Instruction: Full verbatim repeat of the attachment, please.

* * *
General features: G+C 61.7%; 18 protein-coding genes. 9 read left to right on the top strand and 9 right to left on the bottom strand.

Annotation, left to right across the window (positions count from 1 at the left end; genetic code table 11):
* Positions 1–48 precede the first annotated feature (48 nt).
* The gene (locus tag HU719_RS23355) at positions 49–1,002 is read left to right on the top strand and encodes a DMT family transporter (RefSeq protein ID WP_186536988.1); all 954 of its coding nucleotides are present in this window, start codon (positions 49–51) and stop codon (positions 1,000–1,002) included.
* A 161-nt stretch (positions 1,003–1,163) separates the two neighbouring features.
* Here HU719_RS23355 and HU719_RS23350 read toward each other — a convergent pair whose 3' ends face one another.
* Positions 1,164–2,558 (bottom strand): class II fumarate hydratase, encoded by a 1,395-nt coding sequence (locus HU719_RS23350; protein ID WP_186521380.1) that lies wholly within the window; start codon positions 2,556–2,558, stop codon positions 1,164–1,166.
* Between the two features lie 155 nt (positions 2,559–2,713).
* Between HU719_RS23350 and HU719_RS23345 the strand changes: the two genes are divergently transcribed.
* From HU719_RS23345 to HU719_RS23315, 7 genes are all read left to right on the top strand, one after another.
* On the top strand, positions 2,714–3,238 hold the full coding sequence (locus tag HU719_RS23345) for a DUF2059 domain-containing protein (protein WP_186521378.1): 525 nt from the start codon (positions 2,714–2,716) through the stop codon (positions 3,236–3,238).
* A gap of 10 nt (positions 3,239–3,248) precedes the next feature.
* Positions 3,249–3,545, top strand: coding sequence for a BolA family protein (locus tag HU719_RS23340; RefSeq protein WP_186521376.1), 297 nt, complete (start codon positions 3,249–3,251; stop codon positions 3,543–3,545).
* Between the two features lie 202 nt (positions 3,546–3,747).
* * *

General features: G+C 61.7%; 18 protein-coding genes. 9 read left to right on the top strand and 9 right to left on the bottom strand.

Annotation, left to right across the window (positions count from 1 at the left end; genetic code table 11):
* Positions 1–48 precede the first annotated feature (48 nt).
* The gene (locus tag HU719_RS23355) at positions 49–1,002 is read left to right on the top strand and encodes a DMT family transporter (RefSeq protein ID WP_186536988.1); all 954 of its coding nucleotides are present in this window, start codon (positions 49–51) and stop codon (positions 1,000–1,002) included.
* A 161-nt stretch (positions 1,003–1,163) separates the two neighbouring features.
* Here HU719_RS23355 and HU719_RS23350 read toward each other — a convergent pair whose 3' ends face one another.
* Positions 1,164–2,558 (bottom strand): class II fumarate hydratase, encoded by a 1,395-nt coding sequence (locus HU719_RS23350; protein ID WP_186521380.1) that lies wholly within the window; start codon positions 2,556–2,558, stop codon positions 1,164–1,166.
* Between the two features lie 155 nt (positions 2,559–2,713).
* Between HU719_RS23350 and HU719_RS23345 the strand changes: the two genes are divergently transcribed.
* From HU719_RS23345 to HU719_RS23315, 7 genes are all read left to right on the top strand, one after another.
* On the top strand, positions 2,714–3,238 hold the full coding sequence (locus tag HU719_RS23345) for a DUF2059 domain-containing protein (protein WP_186521378.1): 525 nt from the start codon (positions 2,714–2,716) through the stop codon (positions 3,236–3,238).
* A gap of 10 nt (positions 3,239–3,248) precedes the next feature.
* Positions 3,249–3,545, top strand: coding sequence for a BolA family protein (locus tag HU719_RS23340; RefSeq protein WP_186521376.1), 297 nt, complete (start codon positions 3,249–3,251; stop codon positions 3,543–3,545).
* Between the two features lie 202 nt (positions 3,546–3,747).